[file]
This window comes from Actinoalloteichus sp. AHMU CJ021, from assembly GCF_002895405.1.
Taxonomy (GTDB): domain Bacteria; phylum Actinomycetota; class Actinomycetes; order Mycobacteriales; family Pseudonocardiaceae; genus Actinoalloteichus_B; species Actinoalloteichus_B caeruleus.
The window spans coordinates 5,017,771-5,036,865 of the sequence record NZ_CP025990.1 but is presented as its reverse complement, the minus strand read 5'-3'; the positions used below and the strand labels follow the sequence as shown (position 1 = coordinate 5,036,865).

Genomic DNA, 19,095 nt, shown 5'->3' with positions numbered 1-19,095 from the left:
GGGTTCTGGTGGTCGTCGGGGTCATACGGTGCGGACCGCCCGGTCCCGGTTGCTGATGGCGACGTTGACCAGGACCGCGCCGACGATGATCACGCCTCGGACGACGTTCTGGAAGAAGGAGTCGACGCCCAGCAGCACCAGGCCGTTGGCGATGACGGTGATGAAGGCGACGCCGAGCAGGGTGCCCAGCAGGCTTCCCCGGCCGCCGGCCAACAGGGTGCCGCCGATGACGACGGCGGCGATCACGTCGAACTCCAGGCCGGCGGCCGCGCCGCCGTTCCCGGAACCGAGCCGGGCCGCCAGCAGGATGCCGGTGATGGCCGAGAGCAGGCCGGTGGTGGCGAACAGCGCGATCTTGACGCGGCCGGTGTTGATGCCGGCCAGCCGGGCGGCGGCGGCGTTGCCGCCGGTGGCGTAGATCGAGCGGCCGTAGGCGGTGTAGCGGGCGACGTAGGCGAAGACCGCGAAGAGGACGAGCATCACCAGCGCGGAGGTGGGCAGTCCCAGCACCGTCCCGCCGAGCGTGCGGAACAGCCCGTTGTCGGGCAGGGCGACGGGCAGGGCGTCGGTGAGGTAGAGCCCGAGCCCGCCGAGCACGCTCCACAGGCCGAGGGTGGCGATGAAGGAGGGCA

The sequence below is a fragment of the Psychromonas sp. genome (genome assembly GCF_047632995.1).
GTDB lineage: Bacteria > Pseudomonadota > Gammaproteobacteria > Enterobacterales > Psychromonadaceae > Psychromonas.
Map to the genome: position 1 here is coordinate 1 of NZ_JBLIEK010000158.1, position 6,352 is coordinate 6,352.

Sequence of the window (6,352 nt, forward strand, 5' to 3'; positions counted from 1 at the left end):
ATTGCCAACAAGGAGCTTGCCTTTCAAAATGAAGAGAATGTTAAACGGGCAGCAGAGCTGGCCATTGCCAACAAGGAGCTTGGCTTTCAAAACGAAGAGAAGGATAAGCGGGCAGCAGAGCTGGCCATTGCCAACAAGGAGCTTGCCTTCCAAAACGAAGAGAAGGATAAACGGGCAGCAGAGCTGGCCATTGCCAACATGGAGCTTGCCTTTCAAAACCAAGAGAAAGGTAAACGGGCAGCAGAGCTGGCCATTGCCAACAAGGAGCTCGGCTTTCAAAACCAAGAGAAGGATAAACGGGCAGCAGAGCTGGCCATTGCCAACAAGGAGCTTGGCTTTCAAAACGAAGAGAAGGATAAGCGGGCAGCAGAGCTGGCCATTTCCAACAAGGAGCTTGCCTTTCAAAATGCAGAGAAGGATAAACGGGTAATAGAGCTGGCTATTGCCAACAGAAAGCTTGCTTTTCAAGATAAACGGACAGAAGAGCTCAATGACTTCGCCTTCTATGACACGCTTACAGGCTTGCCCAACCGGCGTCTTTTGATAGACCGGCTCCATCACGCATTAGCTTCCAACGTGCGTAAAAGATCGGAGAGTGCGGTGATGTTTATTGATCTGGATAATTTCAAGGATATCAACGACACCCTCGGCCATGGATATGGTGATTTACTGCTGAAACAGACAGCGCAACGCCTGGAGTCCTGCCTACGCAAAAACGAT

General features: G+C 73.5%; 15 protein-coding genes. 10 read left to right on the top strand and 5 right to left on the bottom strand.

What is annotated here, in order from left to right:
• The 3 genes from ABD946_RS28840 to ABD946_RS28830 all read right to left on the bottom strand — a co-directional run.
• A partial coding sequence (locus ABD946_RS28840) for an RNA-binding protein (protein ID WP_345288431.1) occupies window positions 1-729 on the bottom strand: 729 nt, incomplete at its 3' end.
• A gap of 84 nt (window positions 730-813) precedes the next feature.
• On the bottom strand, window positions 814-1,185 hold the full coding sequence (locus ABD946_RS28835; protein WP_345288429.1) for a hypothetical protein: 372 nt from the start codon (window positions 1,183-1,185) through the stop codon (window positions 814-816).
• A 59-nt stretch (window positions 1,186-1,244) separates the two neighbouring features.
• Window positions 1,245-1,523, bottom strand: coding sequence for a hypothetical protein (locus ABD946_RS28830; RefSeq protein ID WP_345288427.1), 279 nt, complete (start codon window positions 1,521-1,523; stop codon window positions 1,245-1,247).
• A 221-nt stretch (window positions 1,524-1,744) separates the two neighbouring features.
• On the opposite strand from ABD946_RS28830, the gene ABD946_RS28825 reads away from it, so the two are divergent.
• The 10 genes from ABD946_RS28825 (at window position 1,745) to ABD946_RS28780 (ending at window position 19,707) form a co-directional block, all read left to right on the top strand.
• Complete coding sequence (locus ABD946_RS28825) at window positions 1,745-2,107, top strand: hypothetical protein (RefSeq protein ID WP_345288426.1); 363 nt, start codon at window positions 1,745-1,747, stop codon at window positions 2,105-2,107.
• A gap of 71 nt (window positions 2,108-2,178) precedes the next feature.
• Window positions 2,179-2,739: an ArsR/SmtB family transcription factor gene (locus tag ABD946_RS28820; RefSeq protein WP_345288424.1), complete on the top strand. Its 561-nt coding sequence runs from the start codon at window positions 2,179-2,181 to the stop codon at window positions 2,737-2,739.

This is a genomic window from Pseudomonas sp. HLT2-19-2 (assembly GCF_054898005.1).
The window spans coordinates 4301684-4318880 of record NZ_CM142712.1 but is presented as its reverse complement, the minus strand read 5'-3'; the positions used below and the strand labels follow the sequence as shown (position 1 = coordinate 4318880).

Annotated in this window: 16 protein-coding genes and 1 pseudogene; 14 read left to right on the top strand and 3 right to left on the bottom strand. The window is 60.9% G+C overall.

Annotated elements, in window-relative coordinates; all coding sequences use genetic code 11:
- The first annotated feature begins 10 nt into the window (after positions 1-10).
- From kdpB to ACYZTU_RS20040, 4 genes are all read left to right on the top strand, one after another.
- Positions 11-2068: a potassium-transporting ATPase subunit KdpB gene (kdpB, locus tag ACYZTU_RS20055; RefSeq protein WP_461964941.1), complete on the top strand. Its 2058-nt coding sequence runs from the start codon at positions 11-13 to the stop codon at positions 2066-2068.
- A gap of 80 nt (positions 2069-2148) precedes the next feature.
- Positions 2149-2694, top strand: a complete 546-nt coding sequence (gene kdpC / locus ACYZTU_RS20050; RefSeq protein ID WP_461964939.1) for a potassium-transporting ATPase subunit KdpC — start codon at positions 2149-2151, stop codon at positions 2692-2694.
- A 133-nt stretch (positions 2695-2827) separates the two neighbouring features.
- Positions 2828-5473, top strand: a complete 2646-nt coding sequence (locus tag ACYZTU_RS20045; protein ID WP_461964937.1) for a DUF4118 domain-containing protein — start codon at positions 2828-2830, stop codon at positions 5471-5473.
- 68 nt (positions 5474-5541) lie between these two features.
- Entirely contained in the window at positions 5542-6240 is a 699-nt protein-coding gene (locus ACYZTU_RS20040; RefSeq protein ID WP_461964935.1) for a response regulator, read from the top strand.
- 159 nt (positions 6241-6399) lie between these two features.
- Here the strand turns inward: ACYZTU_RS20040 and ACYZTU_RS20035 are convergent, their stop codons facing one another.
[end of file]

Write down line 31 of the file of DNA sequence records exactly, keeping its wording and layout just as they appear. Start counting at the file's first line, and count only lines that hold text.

- Positions 11-2068: a potassium-transporting ATPase subunit KdpB gene (kdpB, locus tag ACYZTU_RS20055; RefSeq protein WP_461964941.1), complete on the top strand. Its 2058-nt coding sequence runs from the start codon at positions 11-13 to the stop codon at positions 2066-2068.